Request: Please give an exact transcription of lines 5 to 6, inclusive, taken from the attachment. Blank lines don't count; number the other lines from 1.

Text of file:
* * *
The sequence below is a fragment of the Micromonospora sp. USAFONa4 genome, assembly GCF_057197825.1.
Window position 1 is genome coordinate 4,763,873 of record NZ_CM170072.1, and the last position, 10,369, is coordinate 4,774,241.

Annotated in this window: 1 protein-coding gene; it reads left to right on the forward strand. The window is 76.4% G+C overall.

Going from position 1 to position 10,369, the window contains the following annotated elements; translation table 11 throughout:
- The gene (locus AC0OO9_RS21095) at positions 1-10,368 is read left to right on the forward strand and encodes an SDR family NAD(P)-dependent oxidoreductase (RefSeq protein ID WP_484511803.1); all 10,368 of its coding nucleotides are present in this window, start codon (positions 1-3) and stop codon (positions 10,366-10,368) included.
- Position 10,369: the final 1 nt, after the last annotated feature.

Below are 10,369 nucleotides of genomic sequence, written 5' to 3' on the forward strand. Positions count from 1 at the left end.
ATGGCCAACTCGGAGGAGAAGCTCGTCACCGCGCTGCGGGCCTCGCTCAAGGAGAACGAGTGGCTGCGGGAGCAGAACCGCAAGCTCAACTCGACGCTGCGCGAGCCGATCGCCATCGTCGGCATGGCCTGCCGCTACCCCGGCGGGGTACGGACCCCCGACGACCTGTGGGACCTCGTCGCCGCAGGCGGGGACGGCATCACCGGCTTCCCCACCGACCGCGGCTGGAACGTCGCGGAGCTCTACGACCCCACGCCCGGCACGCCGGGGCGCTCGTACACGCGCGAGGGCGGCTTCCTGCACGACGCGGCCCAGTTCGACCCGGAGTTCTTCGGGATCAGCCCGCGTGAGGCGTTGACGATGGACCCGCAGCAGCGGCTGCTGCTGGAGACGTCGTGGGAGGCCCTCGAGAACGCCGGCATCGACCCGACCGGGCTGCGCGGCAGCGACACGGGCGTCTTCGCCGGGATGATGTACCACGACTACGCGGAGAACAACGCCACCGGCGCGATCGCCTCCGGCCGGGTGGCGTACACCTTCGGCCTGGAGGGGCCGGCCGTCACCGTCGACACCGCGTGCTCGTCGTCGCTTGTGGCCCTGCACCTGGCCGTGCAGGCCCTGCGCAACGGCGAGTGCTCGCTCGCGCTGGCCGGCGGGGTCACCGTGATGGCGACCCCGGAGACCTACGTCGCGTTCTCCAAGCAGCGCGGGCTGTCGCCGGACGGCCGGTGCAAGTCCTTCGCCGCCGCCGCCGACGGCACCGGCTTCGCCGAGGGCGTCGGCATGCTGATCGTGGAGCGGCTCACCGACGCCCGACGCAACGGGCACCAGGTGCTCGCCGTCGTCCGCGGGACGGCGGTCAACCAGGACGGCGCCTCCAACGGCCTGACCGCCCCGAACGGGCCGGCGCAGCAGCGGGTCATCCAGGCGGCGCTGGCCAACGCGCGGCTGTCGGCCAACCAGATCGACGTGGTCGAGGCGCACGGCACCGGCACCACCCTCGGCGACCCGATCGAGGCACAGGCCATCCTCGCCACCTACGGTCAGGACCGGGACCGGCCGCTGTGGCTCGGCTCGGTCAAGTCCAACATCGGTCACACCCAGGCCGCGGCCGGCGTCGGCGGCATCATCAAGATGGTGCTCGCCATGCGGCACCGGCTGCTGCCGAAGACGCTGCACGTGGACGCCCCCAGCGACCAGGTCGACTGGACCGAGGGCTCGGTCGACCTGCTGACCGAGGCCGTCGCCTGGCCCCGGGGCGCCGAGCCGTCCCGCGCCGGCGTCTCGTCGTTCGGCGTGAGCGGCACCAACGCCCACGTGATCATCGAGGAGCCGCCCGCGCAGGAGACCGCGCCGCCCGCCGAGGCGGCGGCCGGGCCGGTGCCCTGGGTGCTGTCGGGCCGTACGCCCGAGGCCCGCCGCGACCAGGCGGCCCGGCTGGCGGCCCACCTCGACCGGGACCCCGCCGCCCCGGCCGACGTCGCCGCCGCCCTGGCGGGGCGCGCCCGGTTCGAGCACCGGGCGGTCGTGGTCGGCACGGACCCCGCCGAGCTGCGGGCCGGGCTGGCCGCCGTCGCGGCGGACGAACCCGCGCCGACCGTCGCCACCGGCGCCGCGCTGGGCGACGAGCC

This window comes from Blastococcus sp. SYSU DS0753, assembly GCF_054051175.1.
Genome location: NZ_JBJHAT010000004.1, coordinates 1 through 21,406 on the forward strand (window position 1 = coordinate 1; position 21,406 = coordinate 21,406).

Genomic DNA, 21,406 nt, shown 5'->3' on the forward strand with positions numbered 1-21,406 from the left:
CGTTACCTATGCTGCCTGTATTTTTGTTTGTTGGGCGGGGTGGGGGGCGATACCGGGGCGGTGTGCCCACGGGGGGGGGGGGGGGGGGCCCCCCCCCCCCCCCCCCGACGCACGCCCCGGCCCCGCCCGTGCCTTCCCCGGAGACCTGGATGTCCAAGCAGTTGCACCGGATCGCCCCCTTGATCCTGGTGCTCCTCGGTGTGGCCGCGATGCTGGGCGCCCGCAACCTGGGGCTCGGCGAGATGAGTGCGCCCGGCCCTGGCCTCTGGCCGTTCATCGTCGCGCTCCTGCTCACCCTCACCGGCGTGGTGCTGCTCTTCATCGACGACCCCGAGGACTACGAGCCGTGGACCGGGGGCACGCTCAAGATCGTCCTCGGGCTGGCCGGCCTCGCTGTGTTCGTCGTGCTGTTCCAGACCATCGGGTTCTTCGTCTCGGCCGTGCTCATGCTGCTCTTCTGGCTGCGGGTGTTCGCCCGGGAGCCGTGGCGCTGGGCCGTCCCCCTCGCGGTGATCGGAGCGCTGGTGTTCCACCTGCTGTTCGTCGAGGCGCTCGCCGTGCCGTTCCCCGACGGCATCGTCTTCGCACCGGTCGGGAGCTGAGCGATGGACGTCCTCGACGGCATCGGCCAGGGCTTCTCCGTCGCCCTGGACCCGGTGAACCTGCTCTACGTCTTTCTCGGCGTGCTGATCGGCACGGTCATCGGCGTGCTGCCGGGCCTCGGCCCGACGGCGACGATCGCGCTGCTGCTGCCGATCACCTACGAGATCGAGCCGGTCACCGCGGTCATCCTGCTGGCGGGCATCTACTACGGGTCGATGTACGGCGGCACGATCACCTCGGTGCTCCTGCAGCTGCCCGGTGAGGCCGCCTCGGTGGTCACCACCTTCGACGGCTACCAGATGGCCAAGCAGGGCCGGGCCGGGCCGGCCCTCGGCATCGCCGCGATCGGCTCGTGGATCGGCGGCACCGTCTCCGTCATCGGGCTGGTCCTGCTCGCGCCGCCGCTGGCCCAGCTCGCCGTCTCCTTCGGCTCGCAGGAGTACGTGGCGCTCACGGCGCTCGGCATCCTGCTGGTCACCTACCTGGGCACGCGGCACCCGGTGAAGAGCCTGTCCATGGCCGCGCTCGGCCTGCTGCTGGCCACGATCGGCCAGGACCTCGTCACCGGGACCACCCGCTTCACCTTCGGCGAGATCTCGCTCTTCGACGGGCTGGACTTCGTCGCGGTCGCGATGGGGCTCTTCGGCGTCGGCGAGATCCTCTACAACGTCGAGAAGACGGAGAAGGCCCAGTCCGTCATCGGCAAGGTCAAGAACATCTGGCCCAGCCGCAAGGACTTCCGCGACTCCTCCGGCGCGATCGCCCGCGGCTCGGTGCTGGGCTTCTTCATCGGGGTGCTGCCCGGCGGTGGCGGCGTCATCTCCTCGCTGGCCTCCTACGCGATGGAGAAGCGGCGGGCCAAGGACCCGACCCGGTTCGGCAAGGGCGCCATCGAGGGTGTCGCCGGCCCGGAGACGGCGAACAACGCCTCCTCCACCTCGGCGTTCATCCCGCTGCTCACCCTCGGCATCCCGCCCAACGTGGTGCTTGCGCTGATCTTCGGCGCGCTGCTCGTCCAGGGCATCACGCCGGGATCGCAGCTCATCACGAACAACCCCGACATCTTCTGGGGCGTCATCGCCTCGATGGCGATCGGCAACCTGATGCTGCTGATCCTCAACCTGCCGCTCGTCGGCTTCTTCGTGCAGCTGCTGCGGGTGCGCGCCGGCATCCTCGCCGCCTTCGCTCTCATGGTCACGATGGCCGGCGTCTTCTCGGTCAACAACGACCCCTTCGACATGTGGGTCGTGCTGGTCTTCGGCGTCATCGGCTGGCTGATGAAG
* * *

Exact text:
- The gene (locus AC0OO9_RS21095) at positions 1-10,368 is read left to right on the forward strand and encodes an SDR family NAD(P)-dependent oxidoreductase (RefSeq protein ID WP_484511803.1); all 10,368 of its coding nucleotides are present in this window, start codon (positions 1-3) and stop codon (positions 10,366-10,368) included.
- Position 10,369: the final 1 nt, after the last annotated feature.